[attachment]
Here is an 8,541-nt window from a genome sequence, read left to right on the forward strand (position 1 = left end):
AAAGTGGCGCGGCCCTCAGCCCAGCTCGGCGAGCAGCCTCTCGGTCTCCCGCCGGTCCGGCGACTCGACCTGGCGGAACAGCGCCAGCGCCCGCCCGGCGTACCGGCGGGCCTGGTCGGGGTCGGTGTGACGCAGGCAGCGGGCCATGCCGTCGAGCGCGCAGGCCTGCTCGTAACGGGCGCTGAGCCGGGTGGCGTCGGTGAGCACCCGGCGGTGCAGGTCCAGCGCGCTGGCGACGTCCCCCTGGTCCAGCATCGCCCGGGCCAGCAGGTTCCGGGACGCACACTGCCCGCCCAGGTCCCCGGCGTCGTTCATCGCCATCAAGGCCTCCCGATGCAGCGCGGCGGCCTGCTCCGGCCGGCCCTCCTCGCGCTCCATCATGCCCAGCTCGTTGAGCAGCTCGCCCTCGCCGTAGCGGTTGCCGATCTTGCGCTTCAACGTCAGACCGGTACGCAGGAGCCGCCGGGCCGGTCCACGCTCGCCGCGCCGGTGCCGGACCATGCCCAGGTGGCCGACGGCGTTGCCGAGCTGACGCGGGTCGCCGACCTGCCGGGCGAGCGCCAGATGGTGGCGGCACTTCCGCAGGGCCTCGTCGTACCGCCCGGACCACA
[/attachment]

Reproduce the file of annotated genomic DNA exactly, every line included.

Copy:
Here is an 8,541-nt window from a genome sequence, read left to right on the forward strand (position 1 = left end):
AAAGTGGCGCGGCCCTCAGCCCAGCTCGGCGAGCAGCCTCTCGGTCTCCCGCCGGTCCGGCGACTCGACCTGGCGGAACAGCGCCAGCGCCCGCCCGGCGTACCGGCGGGCCTGGTCGGGGTCGGTGTGACGCAGGCAGCGGGCCATGCCGTCGAGCGCGCAGGCCTGCTCGTAACGGGCGCTGAGCCGGGTGGCGTCGGTGAGCACCCGGCGGTGCAGGTCCAGCGCGCTGGCGACGTCCCCCTGGTCCAGCATCGCCCGGGCCAGCAGGTTCCGGGACGCACACTGCCCGCCCAGGTCCCCGGCGTCGTTCATCGCCATCAAGGCCTCCCGATGCAGCGCGGCGGCCTGCTCCGGCCGGCCCTCCTCGCGCTCCATCATGCCCAGCTCGTTGAGCAGCTCGCCCTCGCCGTAGCGGTTGCCGATCTTGCGCTTCAACGTCAGACCGGTACGCAGGAGCCGCCGGGCCGGTCCACGCTCGCCGCGCCGGTGCCGGACCATGCCCAGGTGGCCGACGGCGTTGCCGAGCTGACGCGGGTCGCCGACCTGCCGGGCGAGCGCCAGATGGTGGCGGCACTTCCGCAGGGCCTCGTCGTACCGCCCGGACCACA